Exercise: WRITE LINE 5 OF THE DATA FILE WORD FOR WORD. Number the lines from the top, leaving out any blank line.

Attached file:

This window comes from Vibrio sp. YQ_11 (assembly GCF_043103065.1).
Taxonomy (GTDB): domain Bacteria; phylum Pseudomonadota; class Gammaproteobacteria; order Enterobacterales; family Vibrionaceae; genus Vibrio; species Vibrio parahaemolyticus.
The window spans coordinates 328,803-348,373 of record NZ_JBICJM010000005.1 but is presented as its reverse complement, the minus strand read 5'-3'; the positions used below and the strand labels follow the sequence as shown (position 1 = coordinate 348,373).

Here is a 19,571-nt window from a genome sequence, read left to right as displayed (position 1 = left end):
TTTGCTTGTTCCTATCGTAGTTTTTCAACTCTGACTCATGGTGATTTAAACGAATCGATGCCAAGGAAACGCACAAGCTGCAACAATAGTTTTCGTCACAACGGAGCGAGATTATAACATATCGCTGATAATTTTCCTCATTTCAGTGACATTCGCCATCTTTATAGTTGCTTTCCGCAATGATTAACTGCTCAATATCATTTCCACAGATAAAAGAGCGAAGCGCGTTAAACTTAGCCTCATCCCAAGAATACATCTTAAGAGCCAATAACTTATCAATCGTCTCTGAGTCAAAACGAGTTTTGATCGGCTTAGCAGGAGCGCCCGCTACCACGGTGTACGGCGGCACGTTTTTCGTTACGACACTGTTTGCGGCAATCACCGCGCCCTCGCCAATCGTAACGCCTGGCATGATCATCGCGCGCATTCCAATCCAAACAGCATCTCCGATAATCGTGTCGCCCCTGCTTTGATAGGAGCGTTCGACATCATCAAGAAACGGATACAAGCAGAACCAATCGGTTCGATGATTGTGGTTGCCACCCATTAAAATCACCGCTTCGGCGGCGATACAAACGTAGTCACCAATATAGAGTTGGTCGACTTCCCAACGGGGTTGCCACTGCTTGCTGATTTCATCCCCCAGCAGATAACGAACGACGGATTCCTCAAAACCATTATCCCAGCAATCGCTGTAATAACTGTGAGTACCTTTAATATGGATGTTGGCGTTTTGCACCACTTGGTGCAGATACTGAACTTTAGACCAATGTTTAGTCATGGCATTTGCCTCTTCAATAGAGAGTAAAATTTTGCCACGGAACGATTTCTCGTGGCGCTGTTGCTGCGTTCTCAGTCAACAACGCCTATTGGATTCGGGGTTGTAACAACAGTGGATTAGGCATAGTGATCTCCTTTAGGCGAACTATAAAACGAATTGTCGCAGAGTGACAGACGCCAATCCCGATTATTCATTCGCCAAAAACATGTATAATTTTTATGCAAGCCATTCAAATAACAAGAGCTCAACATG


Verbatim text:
TTTGCTTGTTCCTATCGTAGTTTTTCAACTCTGACTCATGGTGATTTAAACGAATCGATGCCAAGGAAACGCACAAGCTGCAACAATAGTTTTCGTCACAACGGAGCGAGATTATAACATATCGCTGATAATTTTCCTCATTTCAGTGACATTCGCCATCTTTATAGTTGCTTTCCGCAATGATTAACTGCTCAATATCATTTCCACAGATAAAAGAGCGAAGCGCGTTAAACTTAGCCTCATCCCAAGAATACATCTTAAGAGCCAATAACTTATCAATCGTCTCTGAGTCAAAACGAGTTTTGATCGGCTTAGCAGGAGCGCCCGCTACCACGGTGTACGGCGGCACGTTTTTCGTTACGACACTGTTTGCGGCAATCACCGCGCCCTCGCCAATCGTAACGCCTGGCATGATCATCGCGCGCATTCCAATCCAAACAGCATCTCCGATAATCGTGTCGCCCCTGCTTTGATAGGAGCGTTCGACATCATCAAGAAACGGATACAAGCAGAACCAATCGGTTCGATGATTGTGGTTGCCACCCATTAAAATCACCGCTTCGGCGGCGATACAAACGTAGTCACCAATATAGAGTTGGTCGACTTCCCAACGGGGTTGCCACTGCTTGCTGATTTCATCCCCCAGCAGATAACGAACGACGGATTCCTCAAAACCATTATCCCAGCAATCGCTGTAATAACTGTGAGTACCTTTAATATGGATGTTGGCGTTTTGCACCACTTGGTGCAGATACTGAACTTTAGACCAATGTTTAGTCATGGCATTTGCCTCTTCAATAGAGAGTAAAATTTTGCCACGGAACGATTTCTCGTGGCGCTGTTGCTGCGTTCTCAGTCAACAACGCCTATTGGATTCGGGGTTGTAACAACAGTGGATTAGGCATAGTGATCTCCTTTAGGCGAACTATAAAACGAATTGTCGCAGAGTGACAGACGCCAATCCCGATTATTCATTCGCCAAAAACATGTATAATTTTTATGCAAGCCATTCAAATAACAAGAGCTCAACATG